For the many people who dread public speaking, Roth Fay’s concise debut is not just instructional, but reassuring.
A public speaking coach, Roth Fay lays out a well-structured, step-by-step plan for creating any type of presentation, covering the key parts—audience, message, and presenter—in text that is informal yet highly informative, using plenty of examples (both good and bad) and reinforcing her points with useful takeaways at the end of each chapter. The author stresses the importance of audience, preaching that presenters often spend virtually all of their time thinking about themselves when they should be attentive to those they’re instructing. Her “Audience Assessment Tool” provides critical questions to ask that should help any presenter more effectively concentrate on the needs of attendees. Likewise, she offers two authoritative chapters on the presentation itself, including tips on using bold, energetic words, how to structure a presentation, the value of storytelling, and essential rules for creating good visuals. Here, Roth Fay highlights many of the common mistakes that plague presenters; she humorously addresses “non-verbal distractors,” such as playing with a pen or eyeglasses, as well as “verbal audience distractors” of the “um” and “you know” variety. Some of her wise suggestions—“Don’t be guilty of focusing only on one or two audience members” and “Don’t be afraid to go out into the audience and get within touching distance”—are sure to resonate even with experienced presenters. As for anxiety, Roth Fay provides several calming suggestions, such as reducing one’s focus on the “initial physical reaction.” Two additional chapters regarding elevator pitches and job interviews demonstrate ways the author’s advice can be applied more broadly. The tone is easy and nonthreatening, and many helpful suggestions occur throughout.
Compassionate, positive encouragement for speakers who need to improve their games.
Privately published by Strunk of Cornell in 1918 and revised by his student E. B. White in 1959, that "little book" is back again with more White updatings.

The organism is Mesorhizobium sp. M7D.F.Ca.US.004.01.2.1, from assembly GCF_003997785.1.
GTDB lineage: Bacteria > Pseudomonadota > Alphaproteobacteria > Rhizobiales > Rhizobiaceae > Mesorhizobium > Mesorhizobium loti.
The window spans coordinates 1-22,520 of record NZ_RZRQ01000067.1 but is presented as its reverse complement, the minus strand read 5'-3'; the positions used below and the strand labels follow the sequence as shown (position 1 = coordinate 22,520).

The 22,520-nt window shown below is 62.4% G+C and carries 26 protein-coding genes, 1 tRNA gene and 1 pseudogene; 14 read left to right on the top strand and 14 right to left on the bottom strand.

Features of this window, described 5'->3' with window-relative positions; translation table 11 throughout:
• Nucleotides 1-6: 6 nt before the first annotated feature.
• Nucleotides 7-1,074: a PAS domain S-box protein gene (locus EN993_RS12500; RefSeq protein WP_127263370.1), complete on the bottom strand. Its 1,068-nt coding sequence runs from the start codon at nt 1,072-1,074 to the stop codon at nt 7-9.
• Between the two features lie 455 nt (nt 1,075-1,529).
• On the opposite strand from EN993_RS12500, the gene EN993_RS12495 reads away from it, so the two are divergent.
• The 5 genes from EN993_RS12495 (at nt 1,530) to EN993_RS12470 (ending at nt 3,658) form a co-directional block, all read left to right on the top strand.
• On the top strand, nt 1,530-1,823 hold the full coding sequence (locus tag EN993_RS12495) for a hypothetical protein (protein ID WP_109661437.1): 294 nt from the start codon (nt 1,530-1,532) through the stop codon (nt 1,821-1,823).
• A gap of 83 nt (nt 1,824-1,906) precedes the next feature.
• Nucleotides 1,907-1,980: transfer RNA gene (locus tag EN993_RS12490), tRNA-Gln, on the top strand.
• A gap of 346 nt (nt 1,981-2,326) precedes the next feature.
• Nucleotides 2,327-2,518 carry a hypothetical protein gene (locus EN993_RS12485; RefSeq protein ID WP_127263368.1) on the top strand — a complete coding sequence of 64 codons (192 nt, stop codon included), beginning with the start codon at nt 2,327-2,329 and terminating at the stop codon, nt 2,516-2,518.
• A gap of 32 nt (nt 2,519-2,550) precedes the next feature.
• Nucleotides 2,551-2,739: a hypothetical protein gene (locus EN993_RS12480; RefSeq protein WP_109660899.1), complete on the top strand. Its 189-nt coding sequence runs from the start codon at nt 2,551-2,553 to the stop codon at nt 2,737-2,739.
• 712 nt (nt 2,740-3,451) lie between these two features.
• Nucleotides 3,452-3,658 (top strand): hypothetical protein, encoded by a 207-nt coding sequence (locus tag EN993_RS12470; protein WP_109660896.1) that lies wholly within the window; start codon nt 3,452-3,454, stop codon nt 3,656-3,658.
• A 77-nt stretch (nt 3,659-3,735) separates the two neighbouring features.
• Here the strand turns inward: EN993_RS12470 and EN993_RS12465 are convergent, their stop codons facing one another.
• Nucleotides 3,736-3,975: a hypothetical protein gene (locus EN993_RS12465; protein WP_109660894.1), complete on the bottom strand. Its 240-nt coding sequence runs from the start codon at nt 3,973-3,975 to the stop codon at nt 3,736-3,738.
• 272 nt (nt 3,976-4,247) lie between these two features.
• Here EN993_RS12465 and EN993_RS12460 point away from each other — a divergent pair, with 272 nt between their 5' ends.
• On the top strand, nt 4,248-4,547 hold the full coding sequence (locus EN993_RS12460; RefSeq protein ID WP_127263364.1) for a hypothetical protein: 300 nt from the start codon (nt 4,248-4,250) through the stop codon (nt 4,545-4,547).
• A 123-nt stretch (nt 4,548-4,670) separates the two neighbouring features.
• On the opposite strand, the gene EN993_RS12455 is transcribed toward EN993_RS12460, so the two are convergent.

Stricter than, say, Bergen Evans or W3 ("disinterested" means impartial — period), Strunk is in the last analysis (whoops — "A bankrupt expression") a unique guide (which means "without like or equal").
Noted jazz and pop record producer Thiele offers a chatty autobiography. Aided by record-business colleague Golden, Thiele traces his career from his start as a ``pubescent, novice jazz record producer'' in the 1940s through the '50s, when he headed Coral, Dot, and Roulette Records, and the '60s, when he worked for ABC and ran the famous Impulse! jazz label. At Coral, Thiele championed the work of ``hillbilly'' singer Buddy Holly, although the only sessions he produced with Holly were marred by saccharine strings. The producer specialized in more mainstream popsters like the irrepressibly perky Teresa Brewer (who later became his fourth wife) and the bubble-machine muzak-meister Lawrence Welk. At Dot, Thiele was instrumental in recording Jack Kerouac's famous beat- generation ramblings to jazz accompaniment (recordings that Dot's president found ``pornographic''), while also overseeing a steady stream of pop hits. He then moved to the Mafia-controlled Roulette label, where he observed the ``silk-suited, pinky-ringed'' entourage who frequented the label's offices. Incredibly, however, Thiele remembers the famously hard-nosed Morris Levy, who ran the label and was eventually convicted of extortion, as ``one of the kindest, most warm-hearted, and classiest music men I have ever known.'' At ABC/Impulse!, Thiele oversaw the classic recordings of John Coltrane, although he is the first to admit that Coltrane essentially produced his own sessions. Like many producers of the day, Thiele participated in the ownership of publishing rights to some of the songs he recorded; he makes no apology for this practice, which he calls ``entirely appropriate and without any ethical conflicts.'' A pleasant, if not exactly riveting, memoir that will be of most interest to those with a thirst for cocktail-hour stories of the record biz. (25 halftones, not seen)